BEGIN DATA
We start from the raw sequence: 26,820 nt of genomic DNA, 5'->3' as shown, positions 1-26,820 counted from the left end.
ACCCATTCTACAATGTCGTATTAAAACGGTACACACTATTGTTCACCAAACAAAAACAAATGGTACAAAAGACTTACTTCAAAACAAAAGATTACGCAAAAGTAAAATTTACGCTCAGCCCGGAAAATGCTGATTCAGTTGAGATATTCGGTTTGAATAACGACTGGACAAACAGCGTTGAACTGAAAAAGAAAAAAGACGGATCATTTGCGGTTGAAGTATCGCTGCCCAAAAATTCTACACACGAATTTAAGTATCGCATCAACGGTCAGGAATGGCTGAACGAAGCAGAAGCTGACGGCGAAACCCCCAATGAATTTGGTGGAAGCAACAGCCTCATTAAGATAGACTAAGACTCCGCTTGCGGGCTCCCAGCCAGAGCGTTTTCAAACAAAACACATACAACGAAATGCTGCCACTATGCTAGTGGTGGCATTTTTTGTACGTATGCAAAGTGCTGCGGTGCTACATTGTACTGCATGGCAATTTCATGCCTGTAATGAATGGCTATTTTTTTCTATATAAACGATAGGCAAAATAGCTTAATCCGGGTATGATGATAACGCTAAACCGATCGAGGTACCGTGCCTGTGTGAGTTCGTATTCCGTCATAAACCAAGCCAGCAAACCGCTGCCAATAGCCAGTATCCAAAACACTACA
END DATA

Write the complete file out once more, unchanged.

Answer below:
We start from the raw sequence: 26,820 nt of genomic DNA, 5'->3' as shown, positions 1-26,820 counted from the left end.
ACCCATTCTACAATGTCGTATTAAAACGGTACACACTATTGTTCACCAAACAAAAACAAATGGTACAAAAGACTTACTTCAAAACAAAAGATTACGCAAAAGTAAAATTTACGCTCAGCCCGGAAAATGCTGATTCAGTTGAGATATTCGGTTTGAATAACGACTGGACAAACAGCGTTGAACTGAAAAAGAAAAAAGACGGATCATTTGCGGTTGAAGTATCGCTGCCCAAAAATTCTACACACGAATTTAAGTATCGCATCAACGGTCAGGAATGGCTGAACGAAGCAGAAGCTGACGGCGAAACCCCCAATGAATTTGGTGGAAGCAACAGCCTCATTAAGATAGACTAAGACTCCGCTTGCGGGCTCCCAGCCAGAGCGTTTTCAAACAAAACACATACAACGAAATGCTGCCACTATGCTAGTGGTGGCATTTTTTGTACGTATGCAAAGTGCTGCGGTGCTACATTGTACTGCATGGCAATTTCATGCCTGTAATGAATGGCTATTTTTTTCTATATAAACGATAGGCAAAATAGCTTAATCCGGGTATGATGATAACGCTAAACCGATCGAGGTACCGTGCCTGTGTGAGTTCGTATTCCGTCATAAACCAAGCCAGCAAACCGCTGCCAATAGCCAGTATCCAAAACACTACA